Evidence from Cochrane Systematic Reviews in Anesthesiology is Insufficient to Support or Reject the Studied Interventions and Highlights the Need of Further ResearchReinaldo S Santos Jr1, Regina El Dib2,3, Antonio J B Pereira3, Rodrigo L Alves3, Vitor C S da Silva4 and Paulo do Nascimento Jr5*
- Corresponding Author:
- Paulo do Nascimento Jr
Department of Anesthesiology
Botucatu Medical School
UNESP, Distrito de Rubião Jr s/n, CEP 18.618-970m
E-mail: [email protected]
Received date: October 06, 2016; Accepted date: November 24, 2016; Published date:December 01, 2016
Citation: Santos RS Jr, El Dib R, Pereira AJB, Alves RL, da Silva VCS, et al. (2016) Evidence from Cochrane Systematic Reviews in Anesthesiology is Insufficient to Support or Reject the Studied Interventions and Highlights the Need of Further Research. Evid Based Med Pract 2:111. doi:10.4172/2471-9919.1000111
Copyright: © 2016 Santos RS Jr, et al. This is an open-access article distributed under the terms of the Creative Commons Attribution License, which permits unrestricted use, distribution, and reproduction in any medium, provided the original author and source are credited.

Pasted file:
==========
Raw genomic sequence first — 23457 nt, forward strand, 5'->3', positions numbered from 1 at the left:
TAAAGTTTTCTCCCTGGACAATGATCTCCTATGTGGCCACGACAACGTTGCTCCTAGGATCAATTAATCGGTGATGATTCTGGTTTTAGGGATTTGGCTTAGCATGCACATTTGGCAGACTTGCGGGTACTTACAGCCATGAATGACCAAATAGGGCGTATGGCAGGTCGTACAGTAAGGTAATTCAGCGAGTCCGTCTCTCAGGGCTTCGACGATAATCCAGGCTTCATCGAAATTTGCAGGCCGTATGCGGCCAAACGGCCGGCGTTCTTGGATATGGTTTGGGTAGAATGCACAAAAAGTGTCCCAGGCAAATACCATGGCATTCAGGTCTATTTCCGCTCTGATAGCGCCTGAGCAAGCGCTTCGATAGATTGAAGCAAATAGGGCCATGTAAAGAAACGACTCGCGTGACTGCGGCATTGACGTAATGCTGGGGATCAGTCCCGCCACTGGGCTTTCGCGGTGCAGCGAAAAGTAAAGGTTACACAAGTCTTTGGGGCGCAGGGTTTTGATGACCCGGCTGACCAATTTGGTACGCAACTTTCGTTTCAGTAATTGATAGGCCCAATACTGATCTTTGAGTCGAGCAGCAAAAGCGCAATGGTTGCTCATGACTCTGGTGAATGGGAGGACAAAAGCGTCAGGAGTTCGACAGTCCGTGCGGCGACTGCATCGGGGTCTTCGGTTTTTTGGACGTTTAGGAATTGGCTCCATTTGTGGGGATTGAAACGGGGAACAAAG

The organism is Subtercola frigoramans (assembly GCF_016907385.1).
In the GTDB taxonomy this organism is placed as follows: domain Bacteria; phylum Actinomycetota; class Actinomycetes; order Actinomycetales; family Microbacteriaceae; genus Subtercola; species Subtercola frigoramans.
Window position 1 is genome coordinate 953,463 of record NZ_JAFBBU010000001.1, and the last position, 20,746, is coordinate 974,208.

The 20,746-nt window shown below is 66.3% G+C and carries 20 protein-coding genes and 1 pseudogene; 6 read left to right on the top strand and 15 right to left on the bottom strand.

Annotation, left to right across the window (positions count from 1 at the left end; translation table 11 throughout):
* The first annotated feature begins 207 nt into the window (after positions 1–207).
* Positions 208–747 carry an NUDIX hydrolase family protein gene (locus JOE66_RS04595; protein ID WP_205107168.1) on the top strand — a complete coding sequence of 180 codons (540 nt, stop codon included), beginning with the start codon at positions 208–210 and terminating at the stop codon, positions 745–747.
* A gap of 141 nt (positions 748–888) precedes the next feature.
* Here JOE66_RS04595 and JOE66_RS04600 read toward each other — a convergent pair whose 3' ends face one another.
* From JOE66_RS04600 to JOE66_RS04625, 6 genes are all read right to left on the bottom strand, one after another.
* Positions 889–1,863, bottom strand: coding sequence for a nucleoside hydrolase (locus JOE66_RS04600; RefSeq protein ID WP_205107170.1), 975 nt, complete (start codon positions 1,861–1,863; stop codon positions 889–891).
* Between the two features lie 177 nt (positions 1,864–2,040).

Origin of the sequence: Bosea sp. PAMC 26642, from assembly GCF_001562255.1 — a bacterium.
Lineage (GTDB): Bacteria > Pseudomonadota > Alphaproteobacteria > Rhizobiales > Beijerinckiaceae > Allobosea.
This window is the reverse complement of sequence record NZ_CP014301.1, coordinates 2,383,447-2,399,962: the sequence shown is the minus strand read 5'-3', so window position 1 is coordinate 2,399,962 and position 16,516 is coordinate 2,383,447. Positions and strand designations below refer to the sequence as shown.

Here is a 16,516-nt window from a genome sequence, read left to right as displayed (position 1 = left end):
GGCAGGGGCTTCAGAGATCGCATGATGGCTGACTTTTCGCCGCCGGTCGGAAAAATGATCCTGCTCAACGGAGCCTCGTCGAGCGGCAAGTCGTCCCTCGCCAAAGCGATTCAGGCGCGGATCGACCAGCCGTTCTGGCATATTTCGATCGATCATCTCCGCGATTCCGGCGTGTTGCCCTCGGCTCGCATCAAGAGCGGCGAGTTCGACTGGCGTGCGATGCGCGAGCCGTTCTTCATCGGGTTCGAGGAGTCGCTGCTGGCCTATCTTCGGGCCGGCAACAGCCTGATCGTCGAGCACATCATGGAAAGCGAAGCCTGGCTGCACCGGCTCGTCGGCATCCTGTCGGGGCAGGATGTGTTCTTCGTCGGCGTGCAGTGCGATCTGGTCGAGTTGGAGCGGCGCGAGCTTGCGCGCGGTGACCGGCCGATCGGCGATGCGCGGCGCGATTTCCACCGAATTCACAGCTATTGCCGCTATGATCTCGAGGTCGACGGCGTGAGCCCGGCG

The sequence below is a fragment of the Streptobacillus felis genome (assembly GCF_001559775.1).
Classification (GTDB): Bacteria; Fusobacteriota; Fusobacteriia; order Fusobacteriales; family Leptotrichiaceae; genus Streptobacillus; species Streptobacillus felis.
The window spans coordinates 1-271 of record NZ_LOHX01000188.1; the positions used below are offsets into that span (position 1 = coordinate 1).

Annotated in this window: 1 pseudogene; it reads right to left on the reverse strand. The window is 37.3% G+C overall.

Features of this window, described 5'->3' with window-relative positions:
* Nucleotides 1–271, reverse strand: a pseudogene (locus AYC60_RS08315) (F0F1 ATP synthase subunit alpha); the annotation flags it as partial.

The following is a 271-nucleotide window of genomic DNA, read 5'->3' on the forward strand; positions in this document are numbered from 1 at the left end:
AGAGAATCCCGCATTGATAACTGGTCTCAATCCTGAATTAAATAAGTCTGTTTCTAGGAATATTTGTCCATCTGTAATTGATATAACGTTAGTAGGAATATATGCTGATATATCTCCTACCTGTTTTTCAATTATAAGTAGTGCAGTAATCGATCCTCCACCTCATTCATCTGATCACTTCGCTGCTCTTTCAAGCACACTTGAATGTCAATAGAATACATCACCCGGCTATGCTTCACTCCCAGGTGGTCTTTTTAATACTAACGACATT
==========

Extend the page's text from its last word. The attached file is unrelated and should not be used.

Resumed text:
Objective: The present study aimed to classify the evidence of the systematic reviews from the Cochrane Anaesthesia, Critical and Emergency Care Group as sufficient or not to support or reject the interventions studied and their recommendation or not for further research. Methods: All systematic reviews published by the Cochrane Anaesthesia, Critical and Emergency Care Group up to February 28, 2014, were analyzed regarding the implications of the interventions studied by each review for clinical practice and research, according to their authors’ conclusions. The analyzed values were the percentages and 95% confidence intervals (CI) and descriptive statistics of the included studies and meta-analyses of the reviews is also shown. Results: One hundred fifteen systematic reviews were analyzed and the results were as follows: evidence likely supporting the interventions with authors’ recommendations for further research: 32.2% (95% CI 23.7-40.7); evidence supporting the interventions without authors’ recommendations for further research: 2.6% (95% CI 0.0- 5.5); evidence likely against the interventions with authors’ recommendations for further research: 6.1% (95% CI 1.7-10.5); evidence against the interventions without authors’ recommendations for further research: 1.7% (95% CI 0.0-4.0); and insufficient evidence with or without authors’ recommendations for further research: 57.4% (95% CI 48.4-66.4) and 0%, respectively. Independent of the results, 95.7% (95% CI 92.0-99.4) of the reviews suggested further research. The numbers of included studies and meta-analyses [median; mode (minimum; 1st quartile; 3rd quartile; maximum)] in the reviews were, respectively, 9.5; 4 (0; 4; 18; 737) and 6; 0 (0; 0; 12; 92). Conclusion: The majority of the systematic reviews of the Cochrane Anaesthesia, Critical and Emergency Care Group resulted in no evidence or insufficient evidence to strongly recommend or discourage specific interventions for clinical practice and their authors did recommend further randomized controlled trials to provide clear evidence in future updates of systematic reviews.